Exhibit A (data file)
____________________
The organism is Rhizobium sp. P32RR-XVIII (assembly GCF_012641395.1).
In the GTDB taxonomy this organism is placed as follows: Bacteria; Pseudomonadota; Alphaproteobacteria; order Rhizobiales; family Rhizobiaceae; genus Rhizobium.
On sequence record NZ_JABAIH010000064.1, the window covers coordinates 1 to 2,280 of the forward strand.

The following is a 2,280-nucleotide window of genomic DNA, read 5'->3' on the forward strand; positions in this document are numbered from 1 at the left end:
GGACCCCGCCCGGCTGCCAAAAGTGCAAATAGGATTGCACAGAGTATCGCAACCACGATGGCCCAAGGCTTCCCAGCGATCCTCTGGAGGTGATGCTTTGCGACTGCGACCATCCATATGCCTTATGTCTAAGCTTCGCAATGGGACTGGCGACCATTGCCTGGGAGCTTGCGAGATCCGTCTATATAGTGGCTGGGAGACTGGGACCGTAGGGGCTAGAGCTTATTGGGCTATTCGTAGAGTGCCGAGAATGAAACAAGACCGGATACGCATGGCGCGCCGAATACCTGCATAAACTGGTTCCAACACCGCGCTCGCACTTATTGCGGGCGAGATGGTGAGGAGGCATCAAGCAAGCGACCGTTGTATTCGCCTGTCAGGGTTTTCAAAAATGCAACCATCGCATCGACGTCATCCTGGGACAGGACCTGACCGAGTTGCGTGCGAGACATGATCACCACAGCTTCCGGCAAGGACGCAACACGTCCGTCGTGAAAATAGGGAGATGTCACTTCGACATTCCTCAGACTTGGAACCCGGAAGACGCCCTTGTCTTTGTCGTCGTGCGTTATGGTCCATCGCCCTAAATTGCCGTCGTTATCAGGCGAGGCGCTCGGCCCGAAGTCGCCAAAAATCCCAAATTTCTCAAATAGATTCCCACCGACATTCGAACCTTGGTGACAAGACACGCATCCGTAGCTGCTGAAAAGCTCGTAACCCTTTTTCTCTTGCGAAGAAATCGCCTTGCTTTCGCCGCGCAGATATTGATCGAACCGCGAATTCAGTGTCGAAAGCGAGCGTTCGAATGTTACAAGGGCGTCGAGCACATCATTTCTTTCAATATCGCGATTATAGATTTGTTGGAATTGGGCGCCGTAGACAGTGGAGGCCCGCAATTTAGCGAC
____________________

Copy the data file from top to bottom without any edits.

The organism is Rhizobium sp. P32RR-XVIII (assembly GCF_012641395.1).
In the GTDB taxonomy this organism is placed as follows: Bacteria; Pseudomonadota; Alphaproteobacteria; order Rhizobiales; family Rhizobiaceae; genus Rhizobium.
On sequence record NZ_JABAIH010000064.1, the window covers coordinates 1 to 2,280 of the forward strand.

The following is a 2,280-nucleotide window of genomic DNA, read 5'->3' on the forward strand; positions in this document are numbered from 1 at the left end:
GGACCCCGCCCGGCTGCCAAAAGTGCAAATAGGATTGCACAGAGTATCGCAACCACGATGGCCCAAGGCTTCCCAGCGATCCTCTGGAGGTGATGCTTTGCGACTGCGACCATCCATATGCCTTATGTCTAAGCTTCGCAATGGGACTGGCGACCATTGCCTGGGAGCTTGCGAGATCCGTCTATATAGTGGCTGGGAGACTGGGACCGTAGGGGCTAGAGCTTATTGGGCTATTCGTAGAGTGCCGAGAATGAAACAAGACCGGATACGCATGGCGCGCCGAATACCTGCATAAACTGGTTCCAACACCGCGCTCGCACTTATTGCGGGCGAGATGGTGAGGAGGCATCAAGCAAGCGACCGTTGTATTCGCCTGTCAGGGTTTTCAAAAATGCAACCATCGCATCGACGTCATCCTGGGACAGGACCTGACCGAGTTGCGTGCGAGACATGATCACCACAGCTTCCGGCAAGGACGCAACACGTCCGTCGTGAAAATAGGGAGATGTCACTTCGACATTCCTCAGACTTGGAACCCGGAAGACGCCCTTGTCTTTGTCGTCGTGCGTTATGGTCCATCGCCCTAAATTGCCGTCGTTATCAGGCGAGGCGCTCGGCCCGAAGTCGCCAAAAATCCCAAATTTCTCAAATAGATTCCCACCGACATTCGAACCTTGGTGACAAGACACGCATCCGTAGCTGCTGAAAAGCTCGTAACCCTTTTTCTCTTGCGAAGAAATCGCCTTGCTTTCGCCGCGCAGATATTGATCGAACCGCGAATTCAGTGTCGAAAGCGAGCGTTCGAATGTTACAAGGGCGTCGAGCACATCATTTCTTTCAATATCGCGATTATAGATTTGTTGGAATTGGGCGCCGTAGACAGTGGAGGCCCGCAATTTAGCGAC